2015: I decided I wanted to live with my husband for real this time. We have been making arrangements, though it’s been slow-going. We will be moving to the tiny village sometime in December, so concrete arrangements cannot be made till then. I have been trying to get a med review for a few months now. Though my mind is still very unquiet, particulalry as my discharge out of the institution draws closer, I don’t tend to act out as much as I used to. I was in seclusion for a while last Monday, but before then it’d been over six months.

As I look back, I see that sometimes I take steps back and sometimes I take leaps forward, but in general, I’m moving up. I’ve never had to be moved back to a more restrictive unit, though I’ve sometimes wanted it. My medication did have to be increased a lot, but I don’t see that as entirely negative.

I am linking up with the 1-word blog challenge hosted by Lisa and Janine. The word choices for today are THEN and BREAK.

How Far I’ve Come on My Mental Health Journey #Write31Days

31 Days of Mental Health

Welcome to day 4 in the #Write31Days challenge. Sorry for being a bit late to publish my post. Today, I’m sharing a personal post, describing how far I’ve come on my journey of learning to cope with mental illness.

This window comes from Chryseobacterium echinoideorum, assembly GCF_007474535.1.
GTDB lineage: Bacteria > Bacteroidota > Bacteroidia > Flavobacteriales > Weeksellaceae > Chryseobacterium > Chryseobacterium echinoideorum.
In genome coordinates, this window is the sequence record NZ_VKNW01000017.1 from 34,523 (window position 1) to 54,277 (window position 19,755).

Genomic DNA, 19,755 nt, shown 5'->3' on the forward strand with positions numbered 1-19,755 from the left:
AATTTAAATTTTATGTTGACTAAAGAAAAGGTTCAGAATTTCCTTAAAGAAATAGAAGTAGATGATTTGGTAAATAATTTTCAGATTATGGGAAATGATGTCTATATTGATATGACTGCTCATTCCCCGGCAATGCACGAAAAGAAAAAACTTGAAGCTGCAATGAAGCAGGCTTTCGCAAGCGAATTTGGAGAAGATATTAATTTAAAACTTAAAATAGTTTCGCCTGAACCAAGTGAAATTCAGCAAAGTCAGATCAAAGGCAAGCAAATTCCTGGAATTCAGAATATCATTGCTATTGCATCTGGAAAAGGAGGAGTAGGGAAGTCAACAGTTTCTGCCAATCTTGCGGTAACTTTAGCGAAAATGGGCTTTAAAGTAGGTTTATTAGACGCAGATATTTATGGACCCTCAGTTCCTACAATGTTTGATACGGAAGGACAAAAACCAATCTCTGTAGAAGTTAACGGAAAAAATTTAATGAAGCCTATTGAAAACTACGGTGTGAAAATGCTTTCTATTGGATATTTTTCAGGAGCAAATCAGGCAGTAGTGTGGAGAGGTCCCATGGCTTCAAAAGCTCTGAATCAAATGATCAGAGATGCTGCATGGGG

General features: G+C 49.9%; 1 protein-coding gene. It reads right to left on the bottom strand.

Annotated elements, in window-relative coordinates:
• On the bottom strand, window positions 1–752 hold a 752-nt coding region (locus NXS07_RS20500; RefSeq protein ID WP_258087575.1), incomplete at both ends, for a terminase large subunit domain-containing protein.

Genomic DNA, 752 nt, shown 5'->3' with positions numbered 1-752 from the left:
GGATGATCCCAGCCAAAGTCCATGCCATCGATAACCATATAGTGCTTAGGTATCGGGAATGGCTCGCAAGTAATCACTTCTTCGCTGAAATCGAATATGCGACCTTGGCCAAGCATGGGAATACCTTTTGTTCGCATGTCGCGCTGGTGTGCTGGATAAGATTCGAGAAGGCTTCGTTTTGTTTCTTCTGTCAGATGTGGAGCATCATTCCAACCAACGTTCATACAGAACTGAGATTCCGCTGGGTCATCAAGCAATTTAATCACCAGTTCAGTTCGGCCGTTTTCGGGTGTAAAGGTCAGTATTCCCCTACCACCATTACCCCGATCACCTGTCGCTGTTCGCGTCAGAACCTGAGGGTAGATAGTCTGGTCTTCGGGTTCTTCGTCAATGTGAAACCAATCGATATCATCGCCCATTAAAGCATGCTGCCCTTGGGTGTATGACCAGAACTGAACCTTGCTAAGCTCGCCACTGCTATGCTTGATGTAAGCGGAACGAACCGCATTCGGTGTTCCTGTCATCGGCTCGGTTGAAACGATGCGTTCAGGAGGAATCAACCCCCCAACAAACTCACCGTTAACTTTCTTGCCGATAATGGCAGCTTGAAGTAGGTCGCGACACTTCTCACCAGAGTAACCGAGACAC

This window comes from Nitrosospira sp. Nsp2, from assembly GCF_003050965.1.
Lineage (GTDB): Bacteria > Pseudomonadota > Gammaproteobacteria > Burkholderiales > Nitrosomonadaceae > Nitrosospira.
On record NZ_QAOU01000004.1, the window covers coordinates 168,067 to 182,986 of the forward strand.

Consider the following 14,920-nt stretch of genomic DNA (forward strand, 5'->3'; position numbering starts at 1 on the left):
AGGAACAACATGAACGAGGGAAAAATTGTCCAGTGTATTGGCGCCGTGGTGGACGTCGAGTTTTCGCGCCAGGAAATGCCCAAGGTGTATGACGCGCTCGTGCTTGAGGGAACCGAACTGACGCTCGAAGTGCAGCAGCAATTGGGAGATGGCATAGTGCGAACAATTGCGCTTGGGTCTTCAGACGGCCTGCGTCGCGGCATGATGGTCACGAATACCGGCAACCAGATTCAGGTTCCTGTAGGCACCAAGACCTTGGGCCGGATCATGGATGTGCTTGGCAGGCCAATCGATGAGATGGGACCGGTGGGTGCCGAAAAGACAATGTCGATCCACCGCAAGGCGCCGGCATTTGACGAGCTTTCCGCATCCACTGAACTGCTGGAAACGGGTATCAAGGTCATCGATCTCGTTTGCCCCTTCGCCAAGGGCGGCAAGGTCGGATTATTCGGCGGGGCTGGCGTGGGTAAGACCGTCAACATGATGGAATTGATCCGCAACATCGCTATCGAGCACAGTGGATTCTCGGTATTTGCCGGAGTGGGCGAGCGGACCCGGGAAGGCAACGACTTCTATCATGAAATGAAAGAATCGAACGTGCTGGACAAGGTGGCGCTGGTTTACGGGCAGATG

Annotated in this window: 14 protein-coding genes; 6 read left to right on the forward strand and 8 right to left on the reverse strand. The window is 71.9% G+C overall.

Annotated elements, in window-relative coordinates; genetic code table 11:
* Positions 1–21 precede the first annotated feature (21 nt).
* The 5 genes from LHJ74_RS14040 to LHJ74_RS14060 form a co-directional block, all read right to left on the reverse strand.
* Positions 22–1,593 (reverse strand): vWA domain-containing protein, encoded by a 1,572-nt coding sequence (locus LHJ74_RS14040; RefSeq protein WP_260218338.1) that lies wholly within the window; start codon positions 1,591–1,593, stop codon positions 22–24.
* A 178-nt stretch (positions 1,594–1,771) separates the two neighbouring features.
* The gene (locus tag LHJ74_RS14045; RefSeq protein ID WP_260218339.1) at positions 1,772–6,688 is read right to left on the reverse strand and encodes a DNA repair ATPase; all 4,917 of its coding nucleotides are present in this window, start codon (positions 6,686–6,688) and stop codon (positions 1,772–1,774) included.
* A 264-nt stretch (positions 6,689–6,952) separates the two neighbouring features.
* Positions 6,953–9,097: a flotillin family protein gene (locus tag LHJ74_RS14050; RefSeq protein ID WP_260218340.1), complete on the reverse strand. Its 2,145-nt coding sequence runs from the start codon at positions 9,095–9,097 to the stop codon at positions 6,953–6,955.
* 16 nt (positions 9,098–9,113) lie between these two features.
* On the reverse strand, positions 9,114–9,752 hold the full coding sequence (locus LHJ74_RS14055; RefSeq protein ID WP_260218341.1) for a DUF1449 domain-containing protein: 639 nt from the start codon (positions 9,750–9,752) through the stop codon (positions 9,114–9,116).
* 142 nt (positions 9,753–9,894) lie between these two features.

I sought mental health help for the first time in early 2007. I was severely behaviorally disturbed at the time, having aggressive meltdowns several times a week. Though I didn’t physially attack other people, I was quite verbally aggressive and threw objects a lot. This behavior lessened with some counseling from a community psychiatric nurse and eventually medication, but it didn’t completely disappear.

When I was admitted to the psychiatric unit on NOvember 3, 2007, I was seriously suicidal. I had spiraled down into a crisis while living independently. I at the time showed classic borderline behavior, making suicidal threats when I was seriously distressed. I no longer threw objects as much as I’d done before, but I was still verbally aggressive.

After about three months on the locked unit, my disturbed behavior became less severe, but I still had many milder meltdowns. I’d also display rigid behavior. For example, I had a crisis prevention plan and i’d tell the nurses when they weren’t following it. Now the staff at that unit were quite authoritarian, so I was threatened with seclusion for telling staff they weren’t following the rules. I don’t see this as disturbed behavior on my part now, but I do see how, in the insane place of a psychiatric hospital, it was.

My meltdowns and outbursts didn’t lessen in frequency till I went back on medication in early 2010. It also helped that I’d transferred to the less restrictive resocialization unit. I eventually was quite stable there on a moderate dose of an antipsychotic and a low dose of an antidepressant. I still had my moments where I’d act out, but they were manageable.